Protecting journalists on World Press Freedom Day


“The price of truth has gone up grievously,” said the former Times editor Harold Evans, when commenting on the poignant annual roll call of journalists who die on duty.

Every week we pay with the life of a reporter, a cameraman, a support worker.

But unless the life is that of a well-known western correspondent, the world barely takes notice.

At the beginning of every year, the International Federation of Journalists (IFJ) publishes a report on the journalists killed in this previous year. In the latest we listed 105 journalists and news media personnel killed during 2013.

The first shocking thing about these reports is to learn just how many journalists are killed.

Sadly, this is not new. If we aggregate all the statistics, we found that no fewer than 1500 media workers have died since we started counting our dead.

This works out at about two people every week.

The second shocking thing is to learn just how many of those murdered are local beat reporters.

Their work isn’t the same as by-lined war correspondents, who knowingly risk their lives to tell a story, and face everything from being mistaken for combatants to walking on a landmine.

But whatever kind of journalist loses his or her life, their death is more than a just statistic.

These people are our friends and colleagues, people who have dedicated their lives to, and paid the ultimate price for, reporting on what’s happening in the world.


Shocking tragedies

Throughout these years, there have been tragedies on a scale which have shocked even the most hardened frontline reporters.

Who could forget the horrifying turn of events at the Serena Hotel in Kabul just a few weeks ago which saw the gunning down of AFP journalist Sardar Ahmad, his wife Humaira and their two toddlers, Omar and Nelofar?

Or just one week later, also in Kabul, the cold-blooded shooting of Anja Niedringhaus, an internationally-acclaimed AP German photographer?

We will remember them, but we will also protest relentlessly, to expose the shameful failure of governments to properly investigate and prosecute their killers.

We will also call on our unions to lead the fight for justice.

UNESCO World Press Freedom Day on 3 May has been for many years a rallying point for journalists, campaigners and human rights activists to raise awareness about the need for media freedom and the right to free expression.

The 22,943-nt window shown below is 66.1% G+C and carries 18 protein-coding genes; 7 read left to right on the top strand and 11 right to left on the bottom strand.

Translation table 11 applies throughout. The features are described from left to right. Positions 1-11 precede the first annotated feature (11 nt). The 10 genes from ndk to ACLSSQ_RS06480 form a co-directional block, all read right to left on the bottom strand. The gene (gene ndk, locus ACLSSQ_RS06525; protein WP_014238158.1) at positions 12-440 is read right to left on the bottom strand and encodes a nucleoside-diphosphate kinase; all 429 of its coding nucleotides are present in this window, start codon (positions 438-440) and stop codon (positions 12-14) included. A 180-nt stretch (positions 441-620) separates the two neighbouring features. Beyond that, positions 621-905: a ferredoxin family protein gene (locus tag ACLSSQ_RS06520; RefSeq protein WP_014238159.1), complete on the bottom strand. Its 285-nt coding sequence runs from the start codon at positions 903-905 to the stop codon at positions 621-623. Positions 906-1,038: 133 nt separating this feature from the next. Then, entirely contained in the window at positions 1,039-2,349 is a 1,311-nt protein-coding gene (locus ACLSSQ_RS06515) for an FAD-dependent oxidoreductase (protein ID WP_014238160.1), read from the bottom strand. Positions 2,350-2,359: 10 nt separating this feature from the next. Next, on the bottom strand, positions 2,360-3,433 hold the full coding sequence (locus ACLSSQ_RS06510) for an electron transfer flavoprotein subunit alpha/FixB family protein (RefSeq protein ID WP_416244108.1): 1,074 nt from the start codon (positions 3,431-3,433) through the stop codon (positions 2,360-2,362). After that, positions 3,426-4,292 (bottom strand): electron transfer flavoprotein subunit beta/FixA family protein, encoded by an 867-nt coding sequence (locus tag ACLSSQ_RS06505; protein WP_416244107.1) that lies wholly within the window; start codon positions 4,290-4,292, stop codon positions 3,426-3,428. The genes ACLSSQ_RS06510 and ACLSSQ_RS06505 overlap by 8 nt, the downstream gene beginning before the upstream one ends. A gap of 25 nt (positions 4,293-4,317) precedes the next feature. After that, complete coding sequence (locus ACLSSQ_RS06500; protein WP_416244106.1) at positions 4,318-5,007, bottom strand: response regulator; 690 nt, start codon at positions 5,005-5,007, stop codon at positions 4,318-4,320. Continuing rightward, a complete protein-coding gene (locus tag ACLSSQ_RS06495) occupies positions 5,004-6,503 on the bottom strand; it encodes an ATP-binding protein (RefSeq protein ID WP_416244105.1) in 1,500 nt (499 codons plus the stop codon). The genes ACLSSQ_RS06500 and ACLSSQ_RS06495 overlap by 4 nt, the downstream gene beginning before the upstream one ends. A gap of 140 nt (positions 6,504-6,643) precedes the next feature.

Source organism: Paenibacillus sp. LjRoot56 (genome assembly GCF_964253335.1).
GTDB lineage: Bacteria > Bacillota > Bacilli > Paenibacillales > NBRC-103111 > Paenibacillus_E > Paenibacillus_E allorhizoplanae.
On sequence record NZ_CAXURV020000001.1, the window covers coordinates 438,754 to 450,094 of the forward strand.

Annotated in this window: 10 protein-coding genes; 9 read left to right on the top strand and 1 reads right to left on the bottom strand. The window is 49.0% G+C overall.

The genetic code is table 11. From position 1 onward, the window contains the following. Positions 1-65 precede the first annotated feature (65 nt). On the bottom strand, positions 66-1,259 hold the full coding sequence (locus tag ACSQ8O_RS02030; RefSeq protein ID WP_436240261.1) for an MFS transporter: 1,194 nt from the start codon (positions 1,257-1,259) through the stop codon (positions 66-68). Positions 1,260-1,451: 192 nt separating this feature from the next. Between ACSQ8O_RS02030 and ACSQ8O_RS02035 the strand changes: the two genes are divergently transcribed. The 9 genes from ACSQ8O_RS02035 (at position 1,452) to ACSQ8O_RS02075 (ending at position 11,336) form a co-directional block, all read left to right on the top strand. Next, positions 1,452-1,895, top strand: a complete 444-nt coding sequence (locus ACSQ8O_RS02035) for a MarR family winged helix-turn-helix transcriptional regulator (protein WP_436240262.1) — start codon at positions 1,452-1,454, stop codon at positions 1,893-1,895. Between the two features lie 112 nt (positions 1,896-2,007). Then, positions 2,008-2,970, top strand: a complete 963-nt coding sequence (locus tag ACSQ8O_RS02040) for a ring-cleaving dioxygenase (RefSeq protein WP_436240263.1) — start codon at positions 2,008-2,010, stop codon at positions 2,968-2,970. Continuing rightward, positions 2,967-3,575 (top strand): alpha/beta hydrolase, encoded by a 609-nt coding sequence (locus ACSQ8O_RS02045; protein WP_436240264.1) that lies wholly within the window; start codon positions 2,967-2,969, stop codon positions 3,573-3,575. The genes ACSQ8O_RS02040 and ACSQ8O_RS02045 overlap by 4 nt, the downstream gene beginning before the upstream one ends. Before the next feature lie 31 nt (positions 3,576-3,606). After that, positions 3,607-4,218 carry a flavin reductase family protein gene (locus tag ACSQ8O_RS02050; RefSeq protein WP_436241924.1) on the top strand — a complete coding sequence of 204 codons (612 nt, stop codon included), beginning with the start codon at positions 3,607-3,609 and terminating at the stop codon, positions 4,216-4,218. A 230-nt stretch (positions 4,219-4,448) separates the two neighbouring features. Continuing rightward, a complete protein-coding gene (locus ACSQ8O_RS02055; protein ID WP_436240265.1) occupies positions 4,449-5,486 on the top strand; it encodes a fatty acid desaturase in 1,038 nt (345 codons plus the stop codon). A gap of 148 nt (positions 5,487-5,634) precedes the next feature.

But in recent years, the battles have become harder and some say that press freedom globally is in retreat.

Just look at the rising number of threats, assaults, and murders faced by journalists, the worrying level of impunity, the creeping level of restrictions on free speech in Europe and the rise in self-censorship.

In recent conflicts, whether in Egypt, Syria or the Ukraine, journalists have been the first group of workers to be singled out by combatants and security forces.

Almost everywhere the battle for greater openness now has to contend with other forms of oppression, such as the war on terror or trials behind closed doors.

And for every journalist who dies, scores are wounded or imprisoned or are forced to flee their homeland to escape violent retribution.

Too many of our colleagues, some of the bravest and the most determined – those who are prepared to sacrifice their personal and professional lives for the public good – are in jail or in detention.



This year’s UNESCO World Press Freedom Day meeting in Paris will focus once again on the safety of journalists within the wider theme of the Post-2015 Development Agenda. The UN agencies will work together on the day to showcase their plan of action on safety – their latest tool to stop the killing of journalists and the accompanying impunity.

This is on top of the formidable arsenal of declarations, resolutions, covenants that UNESCO has developed over the years. It is dismaying that the instruments are there, but journalists are still waiting for effective action, having lost faith in documents and grand statements.

Time and again we see moves to enforce journalist safety derailed by governments who have no interest in protecting press freedom.

Take the UN Security Council resolution 1738 on the safety of journalists, for example.

It was unanimously passed in 2006 to considerable acclaim, as a result of a massive lobbying effort by the IFJ and many of its unions worldwide. But eight years on, it is not unfair to say that this resolution has failed in its purpose of reducing news media casualties and bringing an end to impunity.

Since this momentous vote, the IFJ has recorded over 700 deaths of journalists and support staff.

UNESCO can continue debating the need for more coherent and practical measures at a global level to combat targeted violence and to eradicate impunity as something that requires a coordinated response by states as a matter of high priority.

But the major hindrance for the protection of journalists derives not from the scope of these rights but from implementation deficits as many of these instruments are non-binding.

It is left to us unions to press hard on the neuralgic nerve of impunity states and hold them responsible for their negligence and, in many cases, complicity.

We do it not just once a year, but every time they acquiesce or sanction, or turn a blind eye to the murder of a journalist.